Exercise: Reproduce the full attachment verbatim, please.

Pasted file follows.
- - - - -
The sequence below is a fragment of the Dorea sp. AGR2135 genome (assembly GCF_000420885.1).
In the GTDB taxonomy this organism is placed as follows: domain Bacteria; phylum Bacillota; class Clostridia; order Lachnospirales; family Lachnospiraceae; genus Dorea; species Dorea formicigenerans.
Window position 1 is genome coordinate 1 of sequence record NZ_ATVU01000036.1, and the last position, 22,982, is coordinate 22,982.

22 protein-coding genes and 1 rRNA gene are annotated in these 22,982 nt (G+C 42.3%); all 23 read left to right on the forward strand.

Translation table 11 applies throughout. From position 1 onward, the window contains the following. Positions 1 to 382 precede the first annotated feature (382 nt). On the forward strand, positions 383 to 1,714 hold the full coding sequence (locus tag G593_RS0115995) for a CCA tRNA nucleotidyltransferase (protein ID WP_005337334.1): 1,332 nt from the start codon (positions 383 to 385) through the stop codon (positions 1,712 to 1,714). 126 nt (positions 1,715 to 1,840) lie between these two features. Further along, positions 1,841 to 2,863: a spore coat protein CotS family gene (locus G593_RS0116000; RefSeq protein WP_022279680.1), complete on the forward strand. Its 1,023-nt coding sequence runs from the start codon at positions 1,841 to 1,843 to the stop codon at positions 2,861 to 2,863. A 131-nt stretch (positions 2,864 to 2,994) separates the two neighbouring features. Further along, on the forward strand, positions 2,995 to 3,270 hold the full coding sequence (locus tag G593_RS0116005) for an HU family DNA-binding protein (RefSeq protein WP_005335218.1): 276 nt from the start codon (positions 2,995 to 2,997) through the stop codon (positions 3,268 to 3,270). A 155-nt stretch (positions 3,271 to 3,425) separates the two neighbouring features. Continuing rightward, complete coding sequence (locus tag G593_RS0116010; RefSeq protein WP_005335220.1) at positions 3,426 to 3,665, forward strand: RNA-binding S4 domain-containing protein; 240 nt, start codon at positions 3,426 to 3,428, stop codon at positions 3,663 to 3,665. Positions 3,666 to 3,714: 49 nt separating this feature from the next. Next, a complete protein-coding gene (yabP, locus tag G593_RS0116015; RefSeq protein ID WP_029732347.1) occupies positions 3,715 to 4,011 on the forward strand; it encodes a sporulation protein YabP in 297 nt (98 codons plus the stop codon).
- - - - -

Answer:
The sequence below is a fragment of the Dorea sp. AGR2135 genome (assembly GCF_000420885.1).
In the GTDB taxonomy this organism is placed as follows: domain Bacteria; phylum Bacillota; class Clostridia; order Lachnospirales; family Lachnospiraceae; genus Dorea; species Dorea formicigenerans.
Window position 1 is genome coordinate 1 of sequence record NZ_ATVU01000036.1, and the last position, 22,982, is coordinate 22,982.

22 protein-coding genes and 1 rRNA gene are annotated in these 22,982 nt (G+C 42.3%); all 23 read left to right on the forward strand.

Translation table 11 applies throughout. From position 1 onward, the window contains the following. Positions 1 to 382 precede the first annotated feature (382 nt). On the forward strand, positions 383 to 1,714 hold the full coding sequence (locus tag G593_RS0115995) for a CCA tRNA nucleotidyltransferase (protein ID WP_005337334.1): 1,332 nt from the start codon (positions 383 to 385) through the stop codon (positions 1,712 to 1,714). 126 nt (positions 1,715 to 1,840) lie between these two features. Further along, positions 1,841 to 2,863: a spore coat protein CotS family gene (locus G593_RS0116000; RefSeq protein WP_022279680.1), complete on the forward strand. Its 1,023-nt coding sequence runs from the start codon at positions 1,841 to 1,843 to the stop codon at positions 2,861 to 2,863. A 131-nt stretch (positions 2,864 to 2,994) separates the two neighbouring features. Further along, on the forward strand, positions 2,995 to 3,270 hold the full coding sequence (locus tag G593_RS0116005) for an HU family DNA-binding protein (RefSeq protein WP_005335218.1): 276 nt from the start codon (positions 2,995 to 2,997) through the stop codon (positions 3,268 to 3,270). A 155-nt stretch (positions 3,271 to 3,425) separates the two neighbouring features. Continuing rightward, complete coding sequence (locus tag G593_RS0116010; RefSeq protein WP_005335220.1) at positions 3,426 to 3,665, forward strand: RNA-binding S4 domain-containing protein; 240 nt, start codon at positions 3,426 to 3,428, stop codon at positions 3,663 to 3,665. Positions 3,666 to 3,714: 49 nt separating this feature from the next. Next, a complete protein-coding gene (yabP, locus tag G593_RS0116015; RefSeq protein ID WP_029732347.1) occupies positions 3,715 to 4,011 on the forward strand; it encodes a sporulation protein YabP in 297 nt (98 codons plus the stop codon).